Friday, September 12, 2008


Much as I disagree with the political positions of John McCain, I admire him as a man who knows what he wants and gets it.

Coming back from five years of hard time at the Hanoi Hilton, McCain had all the bona fides for a great political career save one, a rich, attractive trophy wife. No problem. McCain hastily abandoned his 15-year marriage to a wife somewhat disfigured in a terrible car crash and several weeks later married a gorgeous, fabulously wealthy beer heiress who shared his drive to the political mountaintop.

Twenty-eight years later, the 72-year-old McCain has the top prize in sight. One would think that the aging, hard-living melanoma cancer survivor would pick an experienced politician-statesman as a running mate, just in case.

Not a chance.

Our intrepid candidate has plucked obscure former beauty queen, 44-year-old Sarah Palin, governor of Alaska for the past two years and prior to that mayor of tiny Wasilla, Alaska. The population of Alaska and Wasilla combined is under 700,000. Rumor has it that Palin's win of the Miss Wasilla beauty pageant and second-place finish in the Miss Alaska contest had absolutely nothing to do with her selection.

Regardless, if McCain - who now sports a trophy wife and a work trophy wife - wins the presidency, there is only one prospect that will keep me from complete despair: the unveiling of McCain's cabinet.

Originally published in Glen Ellyn Sun, September 12, 2008

Wednesday, September 10, 2008


September 3, 2008

Congressman Peter Roskam
150 S. Bloomingdale Road, Suite 200
Bloomingdale, IL 60108

Dear Congressman Roskam,

There oughta be a law, Congressman, against Congressmen who use gimmicks such as your “There Oughta Be A Law” to make their constituents feel their Congressman is being responsive to their needs.

When you announced this campaign back in April, I dutifully accessed your website link to this campaign and submitted my three part suggestion, for a law on an important subject to be selected for submission to Congress which, to refresh your memory was as follows:


1. That all funding for our immoral and criminal war in Iraq be cut off other than for an orderly and safe withdrawal of our soldiers.

2. That a bi-partisan Congressional investigation be held to determine how and why the administration was able to launch a war against a country posing no imminent threat to the United States in violation of all international and moral law.

3. That those responsible for this criminal enterprise be identified and held accountable for their actions which have so imperiled our nation’s financial and moral standing at home and around the world.

It took nearly five months before I received a form letter from you thanking me for my suggestion. That was all! There was no acknowledgement of my specific suggestion. There was no information, whatsoever, as to how the best ideas were to be selected. Was only one, several or many ideas going to be selected. Were you going to personally review them and select the winners? Was your staff going to be involved?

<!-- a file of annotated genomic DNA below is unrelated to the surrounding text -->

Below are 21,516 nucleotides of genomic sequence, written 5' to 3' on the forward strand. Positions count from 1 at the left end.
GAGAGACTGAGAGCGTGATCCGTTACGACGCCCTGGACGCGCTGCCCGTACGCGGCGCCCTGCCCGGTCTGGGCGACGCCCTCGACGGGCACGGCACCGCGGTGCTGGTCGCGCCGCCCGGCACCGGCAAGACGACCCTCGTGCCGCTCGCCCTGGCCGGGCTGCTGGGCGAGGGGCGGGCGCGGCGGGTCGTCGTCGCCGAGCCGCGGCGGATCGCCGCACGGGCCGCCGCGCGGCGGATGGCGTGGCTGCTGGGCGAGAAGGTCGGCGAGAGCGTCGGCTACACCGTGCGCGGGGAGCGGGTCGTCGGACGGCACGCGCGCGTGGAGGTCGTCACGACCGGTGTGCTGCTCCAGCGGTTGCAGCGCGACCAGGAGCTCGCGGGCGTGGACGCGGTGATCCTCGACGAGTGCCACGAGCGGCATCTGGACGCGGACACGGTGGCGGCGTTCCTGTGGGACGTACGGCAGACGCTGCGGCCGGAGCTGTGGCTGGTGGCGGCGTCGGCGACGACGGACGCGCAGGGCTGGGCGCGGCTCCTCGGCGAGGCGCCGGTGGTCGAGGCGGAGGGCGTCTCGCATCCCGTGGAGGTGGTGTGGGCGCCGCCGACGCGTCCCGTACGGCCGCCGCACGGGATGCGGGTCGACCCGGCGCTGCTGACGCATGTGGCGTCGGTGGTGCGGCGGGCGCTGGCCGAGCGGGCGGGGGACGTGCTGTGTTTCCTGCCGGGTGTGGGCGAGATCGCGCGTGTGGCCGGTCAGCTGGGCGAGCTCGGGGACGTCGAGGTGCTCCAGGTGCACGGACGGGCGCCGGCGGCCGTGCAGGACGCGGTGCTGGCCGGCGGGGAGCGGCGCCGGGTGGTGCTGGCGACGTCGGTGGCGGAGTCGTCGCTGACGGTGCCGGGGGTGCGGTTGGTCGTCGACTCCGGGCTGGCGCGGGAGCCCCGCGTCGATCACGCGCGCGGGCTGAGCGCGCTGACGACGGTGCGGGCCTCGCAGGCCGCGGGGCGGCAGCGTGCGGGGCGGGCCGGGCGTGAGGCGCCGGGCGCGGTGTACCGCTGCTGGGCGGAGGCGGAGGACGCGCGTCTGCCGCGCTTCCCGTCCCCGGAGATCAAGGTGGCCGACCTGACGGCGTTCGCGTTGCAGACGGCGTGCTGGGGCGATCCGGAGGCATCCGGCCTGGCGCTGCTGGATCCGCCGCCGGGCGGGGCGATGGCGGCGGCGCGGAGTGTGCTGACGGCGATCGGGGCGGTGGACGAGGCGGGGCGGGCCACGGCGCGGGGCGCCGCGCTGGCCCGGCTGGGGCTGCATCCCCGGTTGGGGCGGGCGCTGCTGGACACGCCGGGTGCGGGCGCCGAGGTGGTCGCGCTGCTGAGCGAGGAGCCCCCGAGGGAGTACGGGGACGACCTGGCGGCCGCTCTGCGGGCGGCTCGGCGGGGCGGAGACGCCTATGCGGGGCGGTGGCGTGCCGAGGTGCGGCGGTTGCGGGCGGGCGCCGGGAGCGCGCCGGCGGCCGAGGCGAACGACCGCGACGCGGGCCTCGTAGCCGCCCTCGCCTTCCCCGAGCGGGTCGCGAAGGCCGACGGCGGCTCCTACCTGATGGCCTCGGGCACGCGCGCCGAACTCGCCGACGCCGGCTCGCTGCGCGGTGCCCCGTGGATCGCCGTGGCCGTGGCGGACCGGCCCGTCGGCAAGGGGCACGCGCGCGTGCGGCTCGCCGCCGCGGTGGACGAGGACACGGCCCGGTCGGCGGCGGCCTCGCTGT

How about this novel approach? Put every suggestion that was not obscene, illegal or otherwise objectionable on your web site and let your 700,000 constituents select them. After all, Congressman isn’t that what democracy is all about?

I would wager that if you did so, my suggestion would make the top ten if not the top five, possibly even number one among Sixth District responders. The reason sir, is that we in the Sixth District are fed up with these war crimes which jeopardize our nation. We are disgusted that our tax dollars, or should I say the tax dollars of future generations, will be required to pay the three trillion dollar projected cost of this monstrous atrocity.

Maybe you find that my characterization of this war as being “immoral” and “criminal” prevents you from considering it. Sir, even with your outstanding legal mind and extensive training, I doubt you could defend the legality of this war in a court of law even while you vote to authorize 300 million dollars every day to sustain it. Again, to refresh your memory, here are the principles of the Nuremberg Tribunal which prosecuted Nazis for war crimes after World War II:

Principle VI

The crimes hereinafter set out are punishable as crimes under international law:


Planning, preparation, initiation or waging of a war of aggression or a war in violation of international treaties, agreements or assurances;
Participation in a common plan or conspiracy for the accomplishment of any of the acts mentioned under (1.)



Principle VII

Complicity in the commission of a crime against peace, a war crime, or a crime against humanity as set forth in Principles VI is a crime under international law.

Congressman, having studied history and politics since 1951, ten years before you were born, I am compelled to tell the truth as I see it, especially when my country has so catastrophically plummeted from the ideals of peace and freedom upon which it was founded. Unlike too many in Congress and
across the nation, I refuse to be one of this administration’s Silent Executioners.

But don’t take my word for it. Put my suggestion and every other reasonable suggestion submitted to your employers, the fine and sensible citizens of the Sixth District. They finally deserve a choice and a say on the most critical issue of our time.

After all, Congressman, the prohibiting of war crimes, is not something that Oughta Be A Law. It already is.

Respectfully yours,

Walt Zlotow

Originally published in Daily Herald, September 10, 2008